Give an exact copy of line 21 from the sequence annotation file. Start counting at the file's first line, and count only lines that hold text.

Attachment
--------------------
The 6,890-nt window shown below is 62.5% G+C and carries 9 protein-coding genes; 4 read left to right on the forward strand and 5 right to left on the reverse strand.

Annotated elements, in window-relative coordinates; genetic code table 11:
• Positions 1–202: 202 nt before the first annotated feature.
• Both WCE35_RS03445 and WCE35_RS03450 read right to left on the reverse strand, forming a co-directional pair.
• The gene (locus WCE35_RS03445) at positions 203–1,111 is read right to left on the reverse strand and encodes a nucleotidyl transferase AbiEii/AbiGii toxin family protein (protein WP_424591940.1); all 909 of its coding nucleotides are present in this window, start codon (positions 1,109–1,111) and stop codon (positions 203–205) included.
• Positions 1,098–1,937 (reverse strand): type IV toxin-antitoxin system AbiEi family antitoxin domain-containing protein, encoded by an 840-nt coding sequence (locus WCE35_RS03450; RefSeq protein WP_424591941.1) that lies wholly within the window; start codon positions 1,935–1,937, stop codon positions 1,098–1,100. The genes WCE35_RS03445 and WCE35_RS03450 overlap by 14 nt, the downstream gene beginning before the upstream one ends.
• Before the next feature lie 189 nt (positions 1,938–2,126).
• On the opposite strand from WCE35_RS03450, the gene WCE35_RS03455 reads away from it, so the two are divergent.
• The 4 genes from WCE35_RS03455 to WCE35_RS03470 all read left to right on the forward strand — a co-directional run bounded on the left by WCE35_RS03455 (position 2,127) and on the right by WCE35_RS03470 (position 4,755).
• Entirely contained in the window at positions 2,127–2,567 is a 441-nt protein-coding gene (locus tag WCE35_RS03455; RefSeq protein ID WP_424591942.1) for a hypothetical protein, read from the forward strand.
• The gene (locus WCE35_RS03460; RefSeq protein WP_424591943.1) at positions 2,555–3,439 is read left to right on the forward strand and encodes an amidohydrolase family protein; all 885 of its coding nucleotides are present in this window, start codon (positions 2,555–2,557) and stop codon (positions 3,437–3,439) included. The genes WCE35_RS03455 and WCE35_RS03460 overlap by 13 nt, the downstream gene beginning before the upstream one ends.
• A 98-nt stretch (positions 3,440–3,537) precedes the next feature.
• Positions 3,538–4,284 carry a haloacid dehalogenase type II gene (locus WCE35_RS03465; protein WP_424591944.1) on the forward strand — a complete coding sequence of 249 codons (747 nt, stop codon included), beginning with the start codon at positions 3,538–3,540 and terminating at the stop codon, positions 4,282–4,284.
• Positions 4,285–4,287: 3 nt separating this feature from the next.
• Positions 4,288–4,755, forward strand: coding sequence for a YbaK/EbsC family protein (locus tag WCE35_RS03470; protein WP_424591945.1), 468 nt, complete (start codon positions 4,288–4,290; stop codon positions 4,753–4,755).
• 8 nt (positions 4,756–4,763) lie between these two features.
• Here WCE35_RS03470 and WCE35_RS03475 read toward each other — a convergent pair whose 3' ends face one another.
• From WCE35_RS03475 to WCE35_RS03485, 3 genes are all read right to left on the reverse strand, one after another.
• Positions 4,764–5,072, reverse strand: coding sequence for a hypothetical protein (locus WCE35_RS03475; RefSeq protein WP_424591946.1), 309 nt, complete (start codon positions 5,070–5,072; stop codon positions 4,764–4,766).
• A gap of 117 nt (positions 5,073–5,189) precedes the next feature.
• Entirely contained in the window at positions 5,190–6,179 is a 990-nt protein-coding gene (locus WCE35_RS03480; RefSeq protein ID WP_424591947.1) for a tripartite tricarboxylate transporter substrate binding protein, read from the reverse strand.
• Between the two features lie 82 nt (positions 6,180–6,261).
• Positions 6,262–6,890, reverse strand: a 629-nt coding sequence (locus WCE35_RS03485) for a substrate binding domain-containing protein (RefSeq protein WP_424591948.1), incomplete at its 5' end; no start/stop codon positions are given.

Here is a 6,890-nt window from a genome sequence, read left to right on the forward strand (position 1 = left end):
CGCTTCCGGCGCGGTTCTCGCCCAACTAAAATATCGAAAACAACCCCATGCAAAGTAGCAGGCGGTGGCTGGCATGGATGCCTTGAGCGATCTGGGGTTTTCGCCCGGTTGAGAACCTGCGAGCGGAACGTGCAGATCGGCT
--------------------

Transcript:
• Entirely contained in the window at positions 5,190–6,179 is a 990-nt protein-coding gene (locus WCE35_RS03480; RefSeq protein ID WP_424591947.1) for a tripartite tricarboxylate transporter substrate binding protein, read from the reverse strand.